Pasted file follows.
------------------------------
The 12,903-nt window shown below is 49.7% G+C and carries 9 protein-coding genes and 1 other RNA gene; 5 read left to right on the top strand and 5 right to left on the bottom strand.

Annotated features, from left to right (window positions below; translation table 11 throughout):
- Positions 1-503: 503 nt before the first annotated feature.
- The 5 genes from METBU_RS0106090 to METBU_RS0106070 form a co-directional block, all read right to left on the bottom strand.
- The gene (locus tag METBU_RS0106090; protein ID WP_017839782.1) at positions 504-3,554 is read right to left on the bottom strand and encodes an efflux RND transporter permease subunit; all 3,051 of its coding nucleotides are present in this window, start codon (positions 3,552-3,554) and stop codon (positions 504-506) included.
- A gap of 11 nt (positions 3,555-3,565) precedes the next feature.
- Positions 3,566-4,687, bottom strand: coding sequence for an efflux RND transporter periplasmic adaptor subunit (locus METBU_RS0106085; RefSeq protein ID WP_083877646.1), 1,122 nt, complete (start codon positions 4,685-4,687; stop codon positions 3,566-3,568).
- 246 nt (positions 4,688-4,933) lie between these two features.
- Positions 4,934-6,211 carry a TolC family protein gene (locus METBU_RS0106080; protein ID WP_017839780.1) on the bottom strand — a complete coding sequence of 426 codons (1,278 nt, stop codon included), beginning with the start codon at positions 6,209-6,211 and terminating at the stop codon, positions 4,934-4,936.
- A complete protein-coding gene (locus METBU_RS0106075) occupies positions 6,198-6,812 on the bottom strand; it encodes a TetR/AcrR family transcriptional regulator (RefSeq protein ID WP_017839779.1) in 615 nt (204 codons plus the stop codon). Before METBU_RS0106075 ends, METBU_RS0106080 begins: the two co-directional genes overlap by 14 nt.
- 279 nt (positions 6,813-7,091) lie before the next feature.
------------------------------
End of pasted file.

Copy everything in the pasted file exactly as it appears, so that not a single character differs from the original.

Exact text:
The 12,903-nt window shown below is 49.7% G+C and carries 9 protein-coding genes and 1 other RNA gene; 5 read left to right on the top strand and 5 right to left on the bottom strand.

Annotated features, from left to right (window positions below; translation table 11 throughout):
- Positions 1-503: 503 nt before the first annotated feature.
- The 5 genes from METBU_RS0106090 to METBU_RS0106070 form a co-directional block, all read right to left on the bottom strand.
- The gene (locus tag METBU_RS0106090; protein ID WP_017839782.1) at positions 504-3,554 is read right to left on the bottom strand and encodes an efflux RND transporter permease subunit; all 3,051 of its coding nucleotides are present in this window, start codon (positions 3,552-3,554) and stop codon (positions 504-506) included.
- A gap of 11 nt (positions 3,555-3,565) precedes the next feature.
- Positions 3,566-4,687, bottom strand: coding sequence for an efflux RND transporter periplasmic adaptor subunit (locus METBU_RS0106085; RefSeq protein ID WP_083877646.1), 1,122 nt, complete (start codon positions 4,685-4,687; stop codon positions 3,566-3,568).
- 246 nt (positions 4,688-4,933) lie between these two features.
- Positions 4,934-6,211 carry a TolC family protein gene (locus METBU_RS0106080; protein ID WP_017839780.1) on the bottom strand — a complete coding sequence of 426 codons (1,278 nt, stop codon included), beginning with the start codon at positions 6,209-6,211 and terminating at the stop codon, positions 4,934-4,936.
- A complete protein-coding gene (locus METBU_RS0106075) occupies positions 6,198-6,812 on the bottom strand; it encodes a TetR/AcrR family transcriptional regulator (RefSeq protein ID WP_017839779.1) in 615 nt (204 codons plus the stop codon). Before METBU_RS0106075 ends, METBU_RS0106080 begins: the two co-directional genes overlap by 14 nt.
- 279 nt (positions 6,813-7,091) lie before the next feature.